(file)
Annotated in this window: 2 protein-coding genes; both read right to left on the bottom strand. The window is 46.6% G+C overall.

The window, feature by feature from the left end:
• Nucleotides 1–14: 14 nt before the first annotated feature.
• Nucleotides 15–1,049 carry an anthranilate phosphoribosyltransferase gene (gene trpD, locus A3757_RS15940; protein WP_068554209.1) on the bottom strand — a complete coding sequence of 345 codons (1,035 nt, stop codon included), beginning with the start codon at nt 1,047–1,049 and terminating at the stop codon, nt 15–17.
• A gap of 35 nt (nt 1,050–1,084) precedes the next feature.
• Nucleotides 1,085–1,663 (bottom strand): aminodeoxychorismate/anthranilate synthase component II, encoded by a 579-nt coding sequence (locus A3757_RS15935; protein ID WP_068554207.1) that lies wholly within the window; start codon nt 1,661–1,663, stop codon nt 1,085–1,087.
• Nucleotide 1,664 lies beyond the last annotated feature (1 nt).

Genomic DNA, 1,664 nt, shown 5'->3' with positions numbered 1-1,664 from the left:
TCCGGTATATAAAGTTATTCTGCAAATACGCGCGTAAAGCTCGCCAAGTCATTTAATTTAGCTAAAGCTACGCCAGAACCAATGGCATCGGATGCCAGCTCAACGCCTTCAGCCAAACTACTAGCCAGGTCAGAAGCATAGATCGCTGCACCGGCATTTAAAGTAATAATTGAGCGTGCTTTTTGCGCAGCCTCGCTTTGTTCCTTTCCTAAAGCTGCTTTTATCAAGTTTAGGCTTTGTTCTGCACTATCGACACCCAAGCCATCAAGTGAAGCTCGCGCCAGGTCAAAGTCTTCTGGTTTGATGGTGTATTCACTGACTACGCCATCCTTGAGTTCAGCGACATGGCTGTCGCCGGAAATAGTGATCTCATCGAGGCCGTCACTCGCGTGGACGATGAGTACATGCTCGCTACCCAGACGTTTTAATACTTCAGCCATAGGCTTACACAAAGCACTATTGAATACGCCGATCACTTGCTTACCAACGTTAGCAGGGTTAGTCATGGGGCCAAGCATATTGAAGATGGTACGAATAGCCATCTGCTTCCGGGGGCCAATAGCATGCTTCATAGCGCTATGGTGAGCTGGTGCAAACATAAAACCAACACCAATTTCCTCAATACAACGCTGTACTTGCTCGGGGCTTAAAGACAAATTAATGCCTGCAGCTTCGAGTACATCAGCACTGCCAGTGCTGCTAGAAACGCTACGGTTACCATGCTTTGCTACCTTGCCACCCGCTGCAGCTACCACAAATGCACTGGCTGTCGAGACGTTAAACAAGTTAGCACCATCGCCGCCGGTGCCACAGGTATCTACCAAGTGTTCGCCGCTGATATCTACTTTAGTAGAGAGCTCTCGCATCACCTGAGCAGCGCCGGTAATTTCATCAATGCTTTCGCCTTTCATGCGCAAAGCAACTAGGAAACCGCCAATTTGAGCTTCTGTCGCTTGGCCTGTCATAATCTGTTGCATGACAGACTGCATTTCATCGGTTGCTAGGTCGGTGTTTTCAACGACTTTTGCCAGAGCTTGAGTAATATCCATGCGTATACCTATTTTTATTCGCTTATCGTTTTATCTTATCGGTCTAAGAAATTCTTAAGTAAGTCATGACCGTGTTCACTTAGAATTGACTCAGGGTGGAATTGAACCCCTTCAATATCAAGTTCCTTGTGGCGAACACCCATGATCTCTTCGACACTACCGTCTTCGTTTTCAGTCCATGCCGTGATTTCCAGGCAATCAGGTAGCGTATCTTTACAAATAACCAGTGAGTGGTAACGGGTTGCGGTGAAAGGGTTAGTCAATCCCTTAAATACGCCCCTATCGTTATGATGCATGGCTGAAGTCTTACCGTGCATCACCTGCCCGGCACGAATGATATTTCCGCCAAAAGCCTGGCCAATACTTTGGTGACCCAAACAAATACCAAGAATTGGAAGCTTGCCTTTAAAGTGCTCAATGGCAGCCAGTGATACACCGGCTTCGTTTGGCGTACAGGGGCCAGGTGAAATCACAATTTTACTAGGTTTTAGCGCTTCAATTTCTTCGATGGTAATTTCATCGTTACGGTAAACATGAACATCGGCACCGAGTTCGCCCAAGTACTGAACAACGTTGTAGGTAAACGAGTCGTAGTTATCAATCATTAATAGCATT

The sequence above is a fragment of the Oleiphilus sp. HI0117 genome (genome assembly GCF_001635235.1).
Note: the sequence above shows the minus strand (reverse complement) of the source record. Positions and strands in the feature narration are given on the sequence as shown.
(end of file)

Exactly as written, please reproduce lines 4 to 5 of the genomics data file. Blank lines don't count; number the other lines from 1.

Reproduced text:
• Nucleotides 15–1,049 carry an anthranilate phosphoribosyltransferase gene (gene trpD, locus A3757_RS15940; protein WP_068554209.1) on the bottom strand — a complete coding sequence of 345 codons (1,035 nt, stop codon included), beginning with the start codon at nt 1,047–1,049 and terminating at the stop codon, nt 15–17.
• A gap of 35 nt (nt 1,050–1,084) precedes the next feature.